It is important to realize that no matter how many good deeds we may do while we are living here on earth, it by no means guarantees us salvation. When God holds us accountable, it is not a simple type of judgement like one deed for one benefit. For example, the Qur’an says that if someone does an evil deed it is only counted once. Whereas, in numerous places in the Qur’an, it talks about multiplication of good deeds. In other words, if you do one good deed it is given to you ten times or even seventy times as much. Allah said in the Qur’an (meaning):
“The example of those who spend their wealth in the way of Allah is like a seed which grows seven spikes, in each spike is a hundred grains. Allah multiplies His reward for whom He wills, for Allah is vast and knowing.” [Al-Qur’an, Surah Al-Baqarah (2): 261]
Beside this, we also find that if a person intends to something wrong, but does not commit it, it is not counted against him. So it is very generous type of accountability. But there must be at least some credit to be multiplied so the good deeds will outweigh the bad ones. Ibnu Abbas reported: The Messenger of Allah, peace and blessings be upon him, said:
“Verily, Allah has recorded good and bad deeds and He made them clear. Whoever intends to perform a good deed but does not do it, then Allah will record it as a complete good deed. If he intends to do it and does so, then Allah the Exalted will record it as ten good deeds up to seven hundred times as much or even more. If he intends to do a bad deed and does not do it, then Allah will record for him one complete good deed. If he does it then Allah will record for him a single bad deed.” [Authentic Hadith from Sahih Bukhari no. 6126]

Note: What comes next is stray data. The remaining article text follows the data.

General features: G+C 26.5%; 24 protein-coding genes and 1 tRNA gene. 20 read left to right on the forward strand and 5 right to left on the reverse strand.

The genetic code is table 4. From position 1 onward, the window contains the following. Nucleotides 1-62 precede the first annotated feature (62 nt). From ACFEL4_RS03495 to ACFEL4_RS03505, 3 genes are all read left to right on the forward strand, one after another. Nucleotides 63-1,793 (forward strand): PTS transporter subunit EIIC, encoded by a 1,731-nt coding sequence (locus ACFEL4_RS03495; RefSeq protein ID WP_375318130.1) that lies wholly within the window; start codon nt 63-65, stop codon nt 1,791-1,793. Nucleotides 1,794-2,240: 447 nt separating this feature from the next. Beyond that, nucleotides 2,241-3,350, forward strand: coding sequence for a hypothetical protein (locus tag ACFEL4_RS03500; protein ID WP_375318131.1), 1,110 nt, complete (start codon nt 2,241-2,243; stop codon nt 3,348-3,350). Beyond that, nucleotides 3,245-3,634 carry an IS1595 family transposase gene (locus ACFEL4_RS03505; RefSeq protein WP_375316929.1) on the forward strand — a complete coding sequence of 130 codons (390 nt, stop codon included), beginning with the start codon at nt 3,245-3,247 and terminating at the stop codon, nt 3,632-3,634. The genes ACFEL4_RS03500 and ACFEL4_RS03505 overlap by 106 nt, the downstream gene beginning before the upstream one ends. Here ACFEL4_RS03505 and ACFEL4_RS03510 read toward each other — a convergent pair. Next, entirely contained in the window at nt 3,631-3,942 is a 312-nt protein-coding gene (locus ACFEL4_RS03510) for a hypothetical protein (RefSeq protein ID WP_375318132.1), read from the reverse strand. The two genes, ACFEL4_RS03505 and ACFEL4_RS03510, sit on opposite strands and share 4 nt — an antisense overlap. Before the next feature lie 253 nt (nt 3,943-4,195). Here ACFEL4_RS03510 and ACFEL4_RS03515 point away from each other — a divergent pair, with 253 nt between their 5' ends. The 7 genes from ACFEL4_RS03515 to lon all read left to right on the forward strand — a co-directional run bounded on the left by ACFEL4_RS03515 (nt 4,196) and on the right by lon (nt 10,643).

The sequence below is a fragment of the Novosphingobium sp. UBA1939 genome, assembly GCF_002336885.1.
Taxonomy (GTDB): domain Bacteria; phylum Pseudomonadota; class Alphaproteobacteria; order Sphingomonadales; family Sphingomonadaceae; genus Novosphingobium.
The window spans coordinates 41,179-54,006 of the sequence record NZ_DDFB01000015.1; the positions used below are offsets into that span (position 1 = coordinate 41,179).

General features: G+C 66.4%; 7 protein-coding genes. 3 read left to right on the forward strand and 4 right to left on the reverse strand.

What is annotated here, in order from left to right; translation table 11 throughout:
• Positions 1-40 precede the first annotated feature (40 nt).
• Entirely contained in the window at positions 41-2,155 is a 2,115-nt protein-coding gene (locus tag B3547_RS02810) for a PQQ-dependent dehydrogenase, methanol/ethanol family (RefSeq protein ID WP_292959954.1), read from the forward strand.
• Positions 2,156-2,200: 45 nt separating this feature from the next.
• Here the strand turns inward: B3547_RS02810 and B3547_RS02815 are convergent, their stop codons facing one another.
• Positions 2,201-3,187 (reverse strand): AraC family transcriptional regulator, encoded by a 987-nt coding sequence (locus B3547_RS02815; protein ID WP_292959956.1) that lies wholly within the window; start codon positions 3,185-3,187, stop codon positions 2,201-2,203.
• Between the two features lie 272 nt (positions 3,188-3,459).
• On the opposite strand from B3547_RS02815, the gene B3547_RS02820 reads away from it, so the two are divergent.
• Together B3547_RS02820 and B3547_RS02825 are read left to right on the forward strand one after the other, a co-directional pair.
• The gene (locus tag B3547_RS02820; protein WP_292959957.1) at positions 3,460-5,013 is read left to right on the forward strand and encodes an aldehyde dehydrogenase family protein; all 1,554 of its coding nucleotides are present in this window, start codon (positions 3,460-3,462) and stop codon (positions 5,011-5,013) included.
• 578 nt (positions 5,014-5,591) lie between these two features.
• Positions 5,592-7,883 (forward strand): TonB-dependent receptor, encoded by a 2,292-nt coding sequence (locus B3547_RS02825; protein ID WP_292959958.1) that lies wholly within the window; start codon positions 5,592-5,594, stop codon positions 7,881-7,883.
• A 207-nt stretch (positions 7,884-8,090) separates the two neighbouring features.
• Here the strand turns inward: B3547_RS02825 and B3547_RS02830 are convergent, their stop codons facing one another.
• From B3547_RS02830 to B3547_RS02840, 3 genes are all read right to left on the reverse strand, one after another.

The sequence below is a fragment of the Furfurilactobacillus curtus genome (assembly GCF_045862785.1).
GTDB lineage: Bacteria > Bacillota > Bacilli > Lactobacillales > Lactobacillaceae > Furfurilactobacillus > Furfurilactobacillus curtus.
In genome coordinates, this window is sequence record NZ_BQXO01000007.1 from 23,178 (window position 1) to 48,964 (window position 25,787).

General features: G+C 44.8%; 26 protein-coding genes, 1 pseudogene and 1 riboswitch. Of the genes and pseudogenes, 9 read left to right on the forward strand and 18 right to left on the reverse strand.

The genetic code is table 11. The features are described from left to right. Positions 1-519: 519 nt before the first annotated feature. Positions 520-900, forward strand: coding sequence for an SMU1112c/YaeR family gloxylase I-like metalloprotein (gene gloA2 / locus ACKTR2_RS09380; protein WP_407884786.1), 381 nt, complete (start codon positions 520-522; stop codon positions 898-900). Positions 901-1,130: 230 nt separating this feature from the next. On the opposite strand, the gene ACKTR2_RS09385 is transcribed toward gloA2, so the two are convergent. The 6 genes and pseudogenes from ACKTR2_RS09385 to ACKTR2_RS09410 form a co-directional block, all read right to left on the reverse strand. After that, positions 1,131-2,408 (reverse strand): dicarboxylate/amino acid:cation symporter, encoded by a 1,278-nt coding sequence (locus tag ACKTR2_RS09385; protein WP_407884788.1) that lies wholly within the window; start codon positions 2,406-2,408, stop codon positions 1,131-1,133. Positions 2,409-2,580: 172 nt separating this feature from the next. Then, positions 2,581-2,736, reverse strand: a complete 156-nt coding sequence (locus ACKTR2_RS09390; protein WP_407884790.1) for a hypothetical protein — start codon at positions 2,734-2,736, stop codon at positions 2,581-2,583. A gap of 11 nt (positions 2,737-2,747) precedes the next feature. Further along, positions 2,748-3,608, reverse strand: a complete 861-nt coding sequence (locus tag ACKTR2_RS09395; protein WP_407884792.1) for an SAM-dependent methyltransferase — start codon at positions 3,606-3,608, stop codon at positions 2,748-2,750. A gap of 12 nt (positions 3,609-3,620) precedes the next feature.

In that sense, we find that Prophet Muhammad (peace and blessing upon him) has given us very good guidance. He says if any person is really held accountable for every bad deeds in great detail, he will perish. That is to say, out of generosity and grace of God, if you are basically good in terms of belief, and you tried your best in your life, then God will not hold you accountable for each and every small thing. He will forgive your sins. In one verse in the Qur’an it says that good deeds remove the effect of evil deeds.
“Indeed, good deeds do away with misdeeds. That is a reminder for those who remember.” [Al-Qur’an, Surah Al-Hud (11): 114]
In this matter, there’s enough room for grace for everyone, but only for those who deserve it. There is grace for people who maintain a firm belief in God and try their best, despite their human weaknesses, to live up to the requirements and challenges of that belief. If one is doing that, then he will deserve that grace.
Grace exists but it is not freely given. This would be like a teacher saying that no matter what you do, whether you attend class or not, do your assignments or not, you will pass. That’s not grace, but that’s mediocracy. One has to try to earn that grace by translating his belief into actions so that he will deserve that grace from Allah.
Prophet Muhammad (peace and blessing upon him) also said that when a person comes before the judgment, if he’s basically good, God will ask him, “Did you do so and so?” and he will say, “Yes” and ask for forgiveness and God will agree to conceal it for him. But this is not for everyone. A person would have to exert some effort in order to receive that grace.
Abu Dhar says, the Prophet Muhammad (peace and blessing upon him) told us of a man who will come on the Day of Judgment and will be shown his minor sins, his major ones being hidden from him. He cannot deny all the messed up things he had done and he’s worried about seeing even bigger sins he had committed than those he’s being shown. Then it is said: Replace every bad deed with a good one! And the man says, “My Lord! I did other messed up stuff that isn’t written in here!” And the Prophet (peace and blessing upon him) laughed when he relayed this man’s reaction. (Shama’il Muhammadiyah, Book 34, Hadith 219)